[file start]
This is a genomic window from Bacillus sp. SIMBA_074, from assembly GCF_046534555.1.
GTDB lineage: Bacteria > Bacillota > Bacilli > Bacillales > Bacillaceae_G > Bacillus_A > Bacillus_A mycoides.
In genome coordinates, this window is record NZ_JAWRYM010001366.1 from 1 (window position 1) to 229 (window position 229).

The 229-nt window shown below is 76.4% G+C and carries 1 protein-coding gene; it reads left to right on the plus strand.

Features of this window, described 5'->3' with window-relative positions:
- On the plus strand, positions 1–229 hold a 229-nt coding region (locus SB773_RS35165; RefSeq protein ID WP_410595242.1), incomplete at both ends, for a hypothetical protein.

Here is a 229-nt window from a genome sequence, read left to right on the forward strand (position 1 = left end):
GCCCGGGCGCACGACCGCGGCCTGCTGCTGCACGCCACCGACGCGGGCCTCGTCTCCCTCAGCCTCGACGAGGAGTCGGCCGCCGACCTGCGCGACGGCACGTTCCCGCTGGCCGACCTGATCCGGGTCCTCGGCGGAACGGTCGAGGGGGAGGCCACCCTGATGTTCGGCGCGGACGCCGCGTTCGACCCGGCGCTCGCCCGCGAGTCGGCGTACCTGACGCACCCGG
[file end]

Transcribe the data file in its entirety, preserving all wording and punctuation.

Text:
This is a genomic window from Bacillus sp. SIMBA_074, from assembly GCF_046534555.1.
GTDB lineage: Bacteria > Bacillota > Bacilli > Bacillales > Bacillaceae_G > Bacillus_A > Bacillus_A mycoides.
In genome coordinates, this window is record NZ_JAWRYM010001366.1 from 1 (window position 1) to 229 (window position 229).

The 229-nt window shown below is 76.4% G+C and carries 1 protein-coding gene; it reads left to right on the plus strand.

Features of this window, described 5'->3' with window-relative positions:
- On the plus strand, positions 1–229 hold a 229-nt coding region (locus SB773_RS35165; RefSeq protein ID WP_410595242.1), incomplete at both ends, for a hypothetical protein.

Here is a 229-nt window from a genome sequence, read left to right on the forward strand (position 1 = left end):
GCCCGGGCGCACGACCGCGGCCTGCTGCTGCACGCCACCGACGCGGGCCTCGTCTCCCTCAGCCTCGACGAGGAGTCGGCCGCCGACCTGCGCGACGGCACGTTCCCGCTGGCCGACCTGATCCGGGTCCTCGGCGGAACGGTCGAGGGGGAGGCCACCCTGATGTTCGGCGCGGACGCCGCGTTCGACCCGGCGCTCGCCCGCGAGTCGGCGTACCTGACGCACCCGG